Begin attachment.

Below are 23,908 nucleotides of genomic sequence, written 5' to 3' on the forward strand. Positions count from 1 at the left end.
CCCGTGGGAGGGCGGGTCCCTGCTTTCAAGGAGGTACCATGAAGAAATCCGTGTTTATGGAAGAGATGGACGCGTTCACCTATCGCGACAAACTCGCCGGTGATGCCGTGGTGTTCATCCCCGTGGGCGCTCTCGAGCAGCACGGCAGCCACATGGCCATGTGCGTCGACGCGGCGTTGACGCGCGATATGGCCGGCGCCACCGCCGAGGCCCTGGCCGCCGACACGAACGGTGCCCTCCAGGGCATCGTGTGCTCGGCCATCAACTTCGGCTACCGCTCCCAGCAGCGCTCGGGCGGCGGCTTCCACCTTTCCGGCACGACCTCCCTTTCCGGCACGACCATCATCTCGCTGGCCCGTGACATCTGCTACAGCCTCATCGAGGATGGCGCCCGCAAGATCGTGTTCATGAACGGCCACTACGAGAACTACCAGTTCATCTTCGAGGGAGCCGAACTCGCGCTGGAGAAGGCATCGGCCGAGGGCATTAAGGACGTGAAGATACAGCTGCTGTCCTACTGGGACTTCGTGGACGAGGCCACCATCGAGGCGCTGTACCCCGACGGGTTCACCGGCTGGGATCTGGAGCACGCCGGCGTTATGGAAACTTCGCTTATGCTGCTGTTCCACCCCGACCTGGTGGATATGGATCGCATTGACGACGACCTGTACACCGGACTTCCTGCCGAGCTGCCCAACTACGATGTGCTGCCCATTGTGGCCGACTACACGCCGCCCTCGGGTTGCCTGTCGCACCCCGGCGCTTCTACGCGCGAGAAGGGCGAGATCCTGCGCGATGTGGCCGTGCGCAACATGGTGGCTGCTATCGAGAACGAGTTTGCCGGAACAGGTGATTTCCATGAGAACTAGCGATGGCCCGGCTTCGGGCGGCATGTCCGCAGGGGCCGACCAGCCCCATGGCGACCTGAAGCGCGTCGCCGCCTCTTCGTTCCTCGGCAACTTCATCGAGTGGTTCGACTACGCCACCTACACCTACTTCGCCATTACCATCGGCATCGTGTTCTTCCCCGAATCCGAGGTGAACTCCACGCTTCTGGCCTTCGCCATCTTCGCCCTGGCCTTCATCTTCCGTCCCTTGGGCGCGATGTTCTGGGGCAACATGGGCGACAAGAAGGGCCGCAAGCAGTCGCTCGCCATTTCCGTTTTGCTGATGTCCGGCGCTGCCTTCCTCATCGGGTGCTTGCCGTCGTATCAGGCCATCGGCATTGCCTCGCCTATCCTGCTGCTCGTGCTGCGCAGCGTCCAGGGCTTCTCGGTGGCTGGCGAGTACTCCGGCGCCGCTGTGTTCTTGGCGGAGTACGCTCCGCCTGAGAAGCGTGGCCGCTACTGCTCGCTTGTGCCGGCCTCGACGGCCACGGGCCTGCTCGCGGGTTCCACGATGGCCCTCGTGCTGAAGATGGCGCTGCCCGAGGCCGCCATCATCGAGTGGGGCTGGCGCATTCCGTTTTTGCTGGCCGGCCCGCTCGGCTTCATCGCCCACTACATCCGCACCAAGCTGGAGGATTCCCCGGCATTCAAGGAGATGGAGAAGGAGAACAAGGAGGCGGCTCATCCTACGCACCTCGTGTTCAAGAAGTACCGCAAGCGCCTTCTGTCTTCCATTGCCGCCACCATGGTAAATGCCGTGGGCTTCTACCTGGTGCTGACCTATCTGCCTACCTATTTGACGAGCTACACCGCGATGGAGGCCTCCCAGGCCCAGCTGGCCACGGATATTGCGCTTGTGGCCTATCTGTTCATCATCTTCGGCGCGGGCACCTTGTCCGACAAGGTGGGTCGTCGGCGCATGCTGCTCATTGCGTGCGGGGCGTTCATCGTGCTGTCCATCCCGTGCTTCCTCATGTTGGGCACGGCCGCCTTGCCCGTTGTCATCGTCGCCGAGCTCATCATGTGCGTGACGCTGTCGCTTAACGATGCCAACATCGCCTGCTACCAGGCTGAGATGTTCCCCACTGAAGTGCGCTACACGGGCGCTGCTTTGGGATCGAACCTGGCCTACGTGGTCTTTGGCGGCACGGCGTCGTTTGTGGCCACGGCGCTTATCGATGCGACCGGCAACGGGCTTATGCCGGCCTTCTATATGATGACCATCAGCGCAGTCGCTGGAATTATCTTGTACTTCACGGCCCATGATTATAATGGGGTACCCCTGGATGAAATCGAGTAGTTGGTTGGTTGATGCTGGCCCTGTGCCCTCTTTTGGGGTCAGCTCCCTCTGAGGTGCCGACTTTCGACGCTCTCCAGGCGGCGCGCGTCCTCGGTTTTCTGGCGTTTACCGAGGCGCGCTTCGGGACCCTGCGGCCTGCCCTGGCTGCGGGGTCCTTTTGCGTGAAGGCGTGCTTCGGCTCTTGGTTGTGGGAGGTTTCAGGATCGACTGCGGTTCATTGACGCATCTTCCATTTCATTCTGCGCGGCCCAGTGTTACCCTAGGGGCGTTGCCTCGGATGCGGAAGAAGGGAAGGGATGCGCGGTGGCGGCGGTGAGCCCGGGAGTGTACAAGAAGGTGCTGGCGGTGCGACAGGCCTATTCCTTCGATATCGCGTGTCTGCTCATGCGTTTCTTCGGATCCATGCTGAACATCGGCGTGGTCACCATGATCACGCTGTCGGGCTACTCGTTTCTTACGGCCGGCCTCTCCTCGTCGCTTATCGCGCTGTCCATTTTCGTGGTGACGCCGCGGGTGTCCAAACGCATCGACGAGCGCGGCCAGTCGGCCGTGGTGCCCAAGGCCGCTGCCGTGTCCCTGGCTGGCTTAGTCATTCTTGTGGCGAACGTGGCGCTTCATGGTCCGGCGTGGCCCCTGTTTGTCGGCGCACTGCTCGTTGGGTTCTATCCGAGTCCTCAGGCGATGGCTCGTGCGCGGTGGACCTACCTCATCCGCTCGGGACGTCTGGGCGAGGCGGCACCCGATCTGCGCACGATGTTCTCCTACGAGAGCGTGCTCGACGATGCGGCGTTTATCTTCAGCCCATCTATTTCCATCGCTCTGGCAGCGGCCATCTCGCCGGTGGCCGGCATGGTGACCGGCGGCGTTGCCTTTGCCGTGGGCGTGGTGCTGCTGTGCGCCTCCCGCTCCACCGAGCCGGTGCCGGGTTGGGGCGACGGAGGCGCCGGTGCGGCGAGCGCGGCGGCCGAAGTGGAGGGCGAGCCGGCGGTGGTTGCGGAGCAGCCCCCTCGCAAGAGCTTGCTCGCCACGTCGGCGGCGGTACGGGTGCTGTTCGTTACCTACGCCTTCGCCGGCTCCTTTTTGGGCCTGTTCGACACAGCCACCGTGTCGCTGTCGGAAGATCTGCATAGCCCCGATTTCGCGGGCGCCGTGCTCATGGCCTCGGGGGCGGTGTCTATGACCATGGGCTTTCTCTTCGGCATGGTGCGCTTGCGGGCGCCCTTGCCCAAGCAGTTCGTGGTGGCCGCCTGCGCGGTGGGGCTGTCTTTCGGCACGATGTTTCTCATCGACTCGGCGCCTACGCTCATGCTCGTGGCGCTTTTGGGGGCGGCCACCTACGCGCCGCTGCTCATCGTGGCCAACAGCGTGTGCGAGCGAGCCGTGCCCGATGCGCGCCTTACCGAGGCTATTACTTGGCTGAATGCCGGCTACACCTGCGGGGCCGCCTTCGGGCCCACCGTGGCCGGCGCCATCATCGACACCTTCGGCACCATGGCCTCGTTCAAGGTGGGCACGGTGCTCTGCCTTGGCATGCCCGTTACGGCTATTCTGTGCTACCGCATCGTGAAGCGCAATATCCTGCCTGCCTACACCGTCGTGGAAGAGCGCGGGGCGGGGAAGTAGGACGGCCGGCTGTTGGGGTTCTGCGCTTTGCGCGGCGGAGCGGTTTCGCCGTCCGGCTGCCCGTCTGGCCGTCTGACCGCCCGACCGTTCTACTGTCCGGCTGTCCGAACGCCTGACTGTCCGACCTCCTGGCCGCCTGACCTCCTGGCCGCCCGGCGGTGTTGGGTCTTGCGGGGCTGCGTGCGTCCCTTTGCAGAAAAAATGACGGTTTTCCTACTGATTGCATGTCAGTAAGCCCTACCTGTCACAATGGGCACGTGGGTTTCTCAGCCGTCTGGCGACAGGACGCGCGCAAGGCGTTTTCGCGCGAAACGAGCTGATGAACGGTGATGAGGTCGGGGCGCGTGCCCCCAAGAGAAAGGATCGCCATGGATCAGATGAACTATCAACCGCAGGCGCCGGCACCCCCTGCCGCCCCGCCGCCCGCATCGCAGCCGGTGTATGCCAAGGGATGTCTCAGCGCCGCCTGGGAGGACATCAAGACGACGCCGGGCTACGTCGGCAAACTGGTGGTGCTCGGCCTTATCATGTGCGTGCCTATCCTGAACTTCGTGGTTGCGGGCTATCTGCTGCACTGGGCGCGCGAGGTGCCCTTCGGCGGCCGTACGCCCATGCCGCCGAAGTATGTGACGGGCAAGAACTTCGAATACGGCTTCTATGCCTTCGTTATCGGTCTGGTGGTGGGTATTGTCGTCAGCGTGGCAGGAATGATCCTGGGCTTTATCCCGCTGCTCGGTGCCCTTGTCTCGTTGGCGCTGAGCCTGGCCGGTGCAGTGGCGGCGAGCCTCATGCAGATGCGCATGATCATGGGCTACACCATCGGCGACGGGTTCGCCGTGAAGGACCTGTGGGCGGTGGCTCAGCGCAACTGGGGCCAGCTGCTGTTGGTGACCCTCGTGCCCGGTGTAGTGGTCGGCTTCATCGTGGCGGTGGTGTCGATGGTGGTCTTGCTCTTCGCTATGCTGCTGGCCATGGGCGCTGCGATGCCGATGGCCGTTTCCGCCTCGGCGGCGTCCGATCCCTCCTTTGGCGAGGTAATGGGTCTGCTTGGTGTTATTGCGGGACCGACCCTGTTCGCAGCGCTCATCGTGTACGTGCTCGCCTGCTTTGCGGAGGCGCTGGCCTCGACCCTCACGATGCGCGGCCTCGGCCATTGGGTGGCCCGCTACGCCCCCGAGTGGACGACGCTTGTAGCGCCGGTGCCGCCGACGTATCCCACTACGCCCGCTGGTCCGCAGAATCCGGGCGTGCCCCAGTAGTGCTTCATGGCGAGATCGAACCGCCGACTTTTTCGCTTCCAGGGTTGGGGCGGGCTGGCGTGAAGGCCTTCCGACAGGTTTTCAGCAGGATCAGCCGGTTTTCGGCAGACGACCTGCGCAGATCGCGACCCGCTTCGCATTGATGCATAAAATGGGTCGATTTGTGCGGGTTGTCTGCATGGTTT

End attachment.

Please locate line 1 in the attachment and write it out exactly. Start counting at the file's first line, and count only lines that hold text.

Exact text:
Below are 23,908 nucleotides of genomic sequence, written 5' to 3' on the forward strand. Positions count from 1 at the left end.